You think of Jack Kirby, and you imagine the cigar-puffin’workhorse of a visionary artist helping to co-create some of Marvel’s greatest comic book heroes. Alongside Stan Lee, Kirby is the architect of many a hit at the House of Ideas during one of their most creative periods. Kirby’s impact wasn’t just felt at that publisher however. A couple of years later, he’d hit the offices of rival DC Comics for a chance to work on his dream project: The New Gods.
Weird,wild and wacky, the New Gods have always been a presence within DC Comics who have seldom found an audience during their various incarnations. They’re the Inhumans of DC, powerful beings of two polar opposite worlds who possess an array of incredible powers. The most notable faces from that side of the universe being the ultimate evil Darkseid and his more noble son who fights for New Genesis as Orion the Soldier God.
One of my all-time favourite comic book characters, Mister Miracle possesses possibly the best ever power of the Fourth World: Super-escapology. There isn’t a trap capable of holding Scott Free for long, as the master escape artist has even managed to work his way out of death and resist the irresistible Anti-Life Equation,a feat that only a handful of mortals have mastered. Listen, New Gods stuff is weird but awesome.
A fantastic character, who has largely languished within the DCU for years now. Until now that is, as Batman writer Tom King is teaming up with Omega Men artist Mitch Gerads to revive Scot Free. “When I first started doing this project, I started talking with creators like Mark Waid and one of the things I came across was people saying, you didn’t know Mister Miracle was Jack Kirby’s Jesus? He’s Jesus as an escape artist,” King said to Paste of the new series that’ll have a touch of Judeo-Christian themes within its pages:
That’s utterly ridiculous, but the writer in you is like I get to play with Jesus as an escape artist. On the other side of that you have Darkseid, who’s the horrible evil that walks. There are religious themes in this, but it’s all inspired by Kirby. He was drawing on Old Testament and the New Testament to make a kids adventure. That’s why it worked—he’s telling old stories in new ways. So now we’re going to try the old Jack Kirby stories in new ways. We’re going to go as deep as we can.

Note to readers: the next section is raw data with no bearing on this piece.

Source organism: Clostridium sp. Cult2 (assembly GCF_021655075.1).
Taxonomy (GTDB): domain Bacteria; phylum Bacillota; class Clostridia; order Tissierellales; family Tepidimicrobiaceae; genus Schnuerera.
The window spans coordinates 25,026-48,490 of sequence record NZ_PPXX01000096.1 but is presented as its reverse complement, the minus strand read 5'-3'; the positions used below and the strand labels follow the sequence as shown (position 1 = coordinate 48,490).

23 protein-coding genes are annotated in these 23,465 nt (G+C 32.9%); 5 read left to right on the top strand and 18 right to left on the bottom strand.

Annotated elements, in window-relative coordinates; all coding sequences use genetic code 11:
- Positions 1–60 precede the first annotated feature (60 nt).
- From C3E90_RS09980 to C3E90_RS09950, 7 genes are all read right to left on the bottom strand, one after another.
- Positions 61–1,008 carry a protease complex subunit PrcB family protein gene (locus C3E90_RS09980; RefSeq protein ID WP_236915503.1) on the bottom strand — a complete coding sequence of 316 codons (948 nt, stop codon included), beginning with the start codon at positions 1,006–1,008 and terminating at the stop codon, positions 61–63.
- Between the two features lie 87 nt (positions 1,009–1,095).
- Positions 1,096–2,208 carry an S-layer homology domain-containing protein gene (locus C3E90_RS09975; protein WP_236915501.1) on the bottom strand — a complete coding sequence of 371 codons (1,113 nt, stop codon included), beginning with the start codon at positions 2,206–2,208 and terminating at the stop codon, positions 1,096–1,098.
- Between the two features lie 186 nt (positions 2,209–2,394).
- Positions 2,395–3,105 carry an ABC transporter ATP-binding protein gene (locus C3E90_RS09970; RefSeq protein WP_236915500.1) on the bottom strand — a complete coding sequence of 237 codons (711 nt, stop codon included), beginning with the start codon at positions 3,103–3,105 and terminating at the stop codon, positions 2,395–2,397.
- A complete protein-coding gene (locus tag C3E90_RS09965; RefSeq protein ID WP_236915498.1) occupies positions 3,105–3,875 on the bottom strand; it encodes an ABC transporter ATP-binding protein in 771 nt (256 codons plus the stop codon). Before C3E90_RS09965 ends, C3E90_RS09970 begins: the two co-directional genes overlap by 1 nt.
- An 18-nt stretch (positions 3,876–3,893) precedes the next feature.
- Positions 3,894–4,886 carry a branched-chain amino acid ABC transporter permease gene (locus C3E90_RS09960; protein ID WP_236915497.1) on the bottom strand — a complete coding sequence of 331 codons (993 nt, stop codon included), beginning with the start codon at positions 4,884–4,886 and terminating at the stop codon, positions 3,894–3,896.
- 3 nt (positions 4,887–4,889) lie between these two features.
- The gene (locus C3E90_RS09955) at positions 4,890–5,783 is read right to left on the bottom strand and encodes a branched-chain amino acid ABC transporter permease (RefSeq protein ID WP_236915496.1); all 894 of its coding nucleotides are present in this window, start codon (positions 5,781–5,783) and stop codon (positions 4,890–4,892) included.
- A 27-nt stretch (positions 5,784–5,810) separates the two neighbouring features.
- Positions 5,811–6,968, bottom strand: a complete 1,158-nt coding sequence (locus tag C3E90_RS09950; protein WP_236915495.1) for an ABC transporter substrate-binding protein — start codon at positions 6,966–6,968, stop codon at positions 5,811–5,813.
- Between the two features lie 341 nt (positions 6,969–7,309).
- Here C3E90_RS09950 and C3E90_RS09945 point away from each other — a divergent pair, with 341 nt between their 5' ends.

“I think Scott Free, in this book, really embodies what a lot of us, if not the vast majority of us, are feeling right now: being surrounded by a world that doesn’t make as much sense as it used to,” Gerads added.
He’s just trying to process the absurd
I really sympathize with Scott, and as the book goes on you sympathize with him more. There’s so much in the book of just him giving weird looks to people. In a way, it’s Jim from The Office giving looks to people half the time. He’s just trying to process the absurd. I think that’s something I try to escape. It’s hard to do this interview and not get super political. There’s so much in this world right now that isn’t lining up.
You assumed there were safeguards in place to make sure things always do line up. It’s escaping that kind of world and trying to find the real world again. Hopefully that real world is still a thing that exists.
That sounds fantastic. You’ve got the mostly untouched cosmic Kirby side of DC Comics, one of the best artists in the business and King writing a character who draws on Christian myths and legends combined into a new series. Even if you’re not religious, that sounds like a brilliant mix of ideas,provided that it doesn’t get too heavy-handed along the way.
DC has a 12-issue run planned for Mister Miracle, to kick off in August.
Last Updated: May 16, 2017